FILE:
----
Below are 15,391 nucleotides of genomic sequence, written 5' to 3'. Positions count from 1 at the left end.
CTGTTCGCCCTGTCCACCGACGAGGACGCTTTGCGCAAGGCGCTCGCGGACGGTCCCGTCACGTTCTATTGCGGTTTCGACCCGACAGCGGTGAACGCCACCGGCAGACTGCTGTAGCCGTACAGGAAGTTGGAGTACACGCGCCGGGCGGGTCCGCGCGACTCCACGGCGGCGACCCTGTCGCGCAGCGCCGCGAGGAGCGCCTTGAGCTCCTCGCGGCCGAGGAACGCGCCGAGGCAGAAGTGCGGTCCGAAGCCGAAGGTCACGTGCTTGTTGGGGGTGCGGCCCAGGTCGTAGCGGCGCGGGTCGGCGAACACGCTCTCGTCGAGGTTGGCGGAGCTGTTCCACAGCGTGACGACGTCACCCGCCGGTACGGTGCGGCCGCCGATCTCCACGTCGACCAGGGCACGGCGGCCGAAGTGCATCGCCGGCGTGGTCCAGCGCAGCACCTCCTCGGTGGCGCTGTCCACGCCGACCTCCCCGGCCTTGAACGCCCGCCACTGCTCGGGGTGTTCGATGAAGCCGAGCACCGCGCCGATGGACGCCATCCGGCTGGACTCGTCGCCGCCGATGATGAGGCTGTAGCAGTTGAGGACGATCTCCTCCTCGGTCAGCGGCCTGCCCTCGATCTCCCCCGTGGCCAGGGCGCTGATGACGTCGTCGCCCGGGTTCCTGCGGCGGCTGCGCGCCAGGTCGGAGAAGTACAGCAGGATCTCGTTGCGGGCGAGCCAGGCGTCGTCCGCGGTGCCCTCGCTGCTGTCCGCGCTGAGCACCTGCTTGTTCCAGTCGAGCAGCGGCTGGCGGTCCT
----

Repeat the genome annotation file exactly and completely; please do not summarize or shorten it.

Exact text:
Below are 15,391 nucleotides of genomic sequence, written 5' to 3'. Positions count from 1 at the left end.
CTGTTCGCCCTGTCCACCGACGAGGACGCTTTGCGCAAGGCGCTCGCGGACGGTCCCGTCACGTTCTATTGCGGTTTCGACCCGACAGCGGTGAACGCCACCGGCAGACTGCTGTAGCCGTACAGGAAGTTGGAGTACACGCGCCGGGCGGGTCCGCGCGACTCCACGGCGGCGACCCTGTCGCGCAGCGCCGCGAGGAGCGCCTTGAGCTCCTCGCGGCCGAGGAACGCGCCGAGGCAGAAGTGCGGTCCGAAGCCGAAGGTCACGTGCTTGTTGGGGGTGCGGCCCAGGTCGTAGCGGCGCGGGTCGGCGAACACGCTCTCGTCGAGGTTGGCGGAGCTGTTCCACAGCGTGACGACGTCACCCGCCGGTACGGTGCGGCCGCCGATCTCCACGTCGACCAGGGCACGGCGGCCGAAGTGCATCGCCGGCGTGGTCCAGCGCAGCACCTCCTCGGTGGCGCTGTCCACGCCGACCTCCCCGGCCTTGAACGCCCGCCACTGCTCGGGGTGTTCGATGAAGCCGAGCACCGCGCCGATGGACGCCATCCGGCTGGACTCGTCGCCGCCGATGATGAGGCTGTAGCAGTTGAGGACGATCTCCTCCTCGGTCAGCGGCCTGCCCTCGATCTCCCCCGTGGCCAGGGCGCTGATGACGTCGTCGCCCGGGTTCCTGCGGCGGCTGCGCGCCAGGTCGGAGAAGTACAGCAGGATCTCGTTGCGGGCGAGCCAGGCGTCGTCCGCGGTGCCCTCGCTGCTGTCCGCGCTGAGCACCTGCTTGTTCCAGTCGAGCAGCGGCTGGCGGTCCT